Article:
Generally the people who make stuff know what customers want more than customers do. Consumers just think they know what they want, people in general are better at ex post facto justifications for why they do or do not like something than actually predicting what they will or won't like.


If that were 100% the case then rpg designers wouldn’t need to playtest to the general public. Still, I do think the designers should trust their own judgement rather than bending entirely to public opinion.


CrystalSeas wrote:
graystone wrote:
He wasn't swearing though: if you look at the sentence in context, the word is 'troll'. Please try to examine posts before you make assumptions.

Here's his actual post, complete with the forum software masking part of his sentence. Staff have asked people not to use profanity, even if the software masks it.

As you say, please try to examine posts before you make assumptions.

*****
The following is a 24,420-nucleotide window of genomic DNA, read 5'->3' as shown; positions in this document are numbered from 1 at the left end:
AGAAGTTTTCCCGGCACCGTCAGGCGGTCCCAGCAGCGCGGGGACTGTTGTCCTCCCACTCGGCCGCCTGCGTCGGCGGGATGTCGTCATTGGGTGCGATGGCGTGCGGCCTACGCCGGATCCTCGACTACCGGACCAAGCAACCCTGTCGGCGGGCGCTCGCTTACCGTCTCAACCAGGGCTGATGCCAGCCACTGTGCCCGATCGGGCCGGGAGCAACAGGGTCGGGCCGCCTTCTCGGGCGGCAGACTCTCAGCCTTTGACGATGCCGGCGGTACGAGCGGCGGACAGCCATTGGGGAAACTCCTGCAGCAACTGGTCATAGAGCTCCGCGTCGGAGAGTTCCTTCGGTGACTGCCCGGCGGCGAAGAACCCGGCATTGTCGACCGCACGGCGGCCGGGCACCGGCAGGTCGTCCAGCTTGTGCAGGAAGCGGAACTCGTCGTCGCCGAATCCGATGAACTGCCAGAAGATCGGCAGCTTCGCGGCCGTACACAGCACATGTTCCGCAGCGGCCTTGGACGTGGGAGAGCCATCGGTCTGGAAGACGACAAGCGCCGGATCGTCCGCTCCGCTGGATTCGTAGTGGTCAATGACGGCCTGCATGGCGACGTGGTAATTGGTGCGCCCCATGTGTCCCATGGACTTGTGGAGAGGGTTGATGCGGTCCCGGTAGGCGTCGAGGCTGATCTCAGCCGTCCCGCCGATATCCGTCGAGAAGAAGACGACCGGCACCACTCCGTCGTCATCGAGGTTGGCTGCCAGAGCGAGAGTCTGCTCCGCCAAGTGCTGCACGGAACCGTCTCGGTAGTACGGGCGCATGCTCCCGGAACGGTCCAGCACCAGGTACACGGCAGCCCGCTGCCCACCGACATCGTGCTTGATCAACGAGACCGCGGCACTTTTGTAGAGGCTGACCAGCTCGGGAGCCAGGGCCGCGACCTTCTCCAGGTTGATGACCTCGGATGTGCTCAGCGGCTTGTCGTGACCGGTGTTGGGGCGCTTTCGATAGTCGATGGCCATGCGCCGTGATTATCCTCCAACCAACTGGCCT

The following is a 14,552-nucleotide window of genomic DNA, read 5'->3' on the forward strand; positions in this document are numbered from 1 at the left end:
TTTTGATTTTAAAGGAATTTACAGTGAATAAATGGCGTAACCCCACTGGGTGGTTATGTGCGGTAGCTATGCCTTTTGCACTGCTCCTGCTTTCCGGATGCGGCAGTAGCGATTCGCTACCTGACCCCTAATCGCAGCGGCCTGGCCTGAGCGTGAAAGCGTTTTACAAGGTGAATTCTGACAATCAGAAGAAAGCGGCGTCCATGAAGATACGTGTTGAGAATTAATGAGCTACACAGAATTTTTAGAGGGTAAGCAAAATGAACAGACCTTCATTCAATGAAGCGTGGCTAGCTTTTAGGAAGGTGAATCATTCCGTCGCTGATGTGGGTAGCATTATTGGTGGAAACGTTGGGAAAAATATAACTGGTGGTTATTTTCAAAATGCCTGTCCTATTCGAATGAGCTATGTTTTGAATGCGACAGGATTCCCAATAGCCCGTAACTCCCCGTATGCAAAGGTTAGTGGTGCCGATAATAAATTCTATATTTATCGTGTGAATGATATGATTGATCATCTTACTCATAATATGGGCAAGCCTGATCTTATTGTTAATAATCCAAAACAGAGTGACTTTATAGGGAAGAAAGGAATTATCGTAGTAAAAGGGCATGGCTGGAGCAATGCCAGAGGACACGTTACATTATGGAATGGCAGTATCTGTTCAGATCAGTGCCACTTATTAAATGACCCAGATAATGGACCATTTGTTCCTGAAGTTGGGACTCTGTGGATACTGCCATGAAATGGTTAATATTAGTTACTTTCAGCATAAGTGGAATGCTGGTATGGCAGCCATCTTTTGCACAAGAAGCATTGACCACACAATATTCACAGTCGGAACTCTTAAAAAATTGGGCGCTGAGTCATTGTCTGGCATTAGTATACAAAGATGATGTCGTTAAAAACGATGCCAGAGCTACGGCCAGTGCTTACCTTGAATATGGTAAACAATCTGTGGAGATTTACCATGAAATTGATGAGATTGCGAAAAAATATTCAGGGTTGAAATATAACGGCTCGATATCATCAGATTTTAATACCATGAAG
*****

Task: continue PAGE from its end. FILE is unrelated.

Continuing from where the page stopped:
LOL I read the post so I know what it has in it so I'm not sure what purpose reposting something you think shouldn't have posted in the first place. Doesn't Sara Marie's comment apply to reposts?

I think it's not forum software but someones intentional obfuscation on the posters part. A may be wrong, but it's not my place to police it if it is. This is where Sara Marie has said to 'flag it and move on'.


graystone wrote:
I think it's not forum software but someones intentional obfuscation on the posters part. A may be wrong,

Forum software. Try it yourself.

I can't figure out if you're annoyed because staff delete those kinds of things or because I alerted someone that staff delete those kinds of things.


CrystalSeas wrote:
Forum software. Try it yourself.

You CLEARLY aren't getting what I'm saying. I can MANUALLY type out symbols. As such, I can make the SAME stream of characters as the post in question. I can see now that it changes so I guess it is the software. I hadn't tried to quote it.

CrystalSeas wrote: